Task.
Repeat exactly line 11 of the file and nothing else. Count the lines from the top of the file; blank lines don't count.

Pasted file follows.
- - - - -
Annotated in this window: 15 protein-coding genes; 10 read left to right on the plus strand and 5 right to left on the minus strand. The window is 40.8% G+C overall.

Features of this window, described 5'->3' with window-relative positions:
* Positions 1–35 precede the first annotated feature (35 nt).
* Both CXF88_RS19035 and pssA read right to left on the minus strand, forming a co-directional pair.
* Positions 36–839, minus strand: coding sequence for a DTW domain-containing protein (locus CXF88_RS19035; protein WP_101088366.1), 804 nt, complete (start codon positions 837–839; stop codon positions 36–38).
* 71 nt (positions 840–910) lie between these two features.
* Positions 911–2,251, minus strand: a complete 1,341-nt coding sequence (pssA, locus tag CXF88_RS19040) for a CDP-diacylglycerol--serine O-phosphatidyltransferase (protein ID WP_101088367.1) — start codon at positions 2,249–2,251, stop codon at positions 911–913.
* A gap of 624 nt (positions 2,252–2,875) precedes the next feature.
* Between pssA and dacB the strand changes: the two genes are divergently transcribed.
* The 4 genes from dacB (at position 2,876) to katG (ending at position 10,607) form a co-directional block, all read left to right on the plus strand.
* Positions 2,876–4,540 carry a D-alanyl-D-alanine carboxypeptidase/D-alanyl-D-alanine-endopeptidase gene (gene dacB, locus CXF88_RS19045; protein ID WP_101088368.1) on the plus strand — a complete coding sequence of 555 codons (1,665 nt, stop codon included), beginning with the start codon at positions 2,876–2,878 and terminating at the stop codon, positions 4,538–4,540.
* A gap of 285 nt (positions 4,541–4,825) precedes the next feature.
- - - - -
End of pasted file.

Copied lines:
* Positions 2,876–4,540 carry a D-alanyl-D-alanine carboxypeptidase/D-alanyl-D-alanine-endopeptidase gene (gene dacB, locus CXF88_RS19045; protein ID WP_101088368.1) on the plus strand — a complete coding sequence of 555 codons (1,665 nt, stop codon included), beginning with the start codon at positions 2,876–2,878 and terminating at the stop codon, positions 4,538–4,540.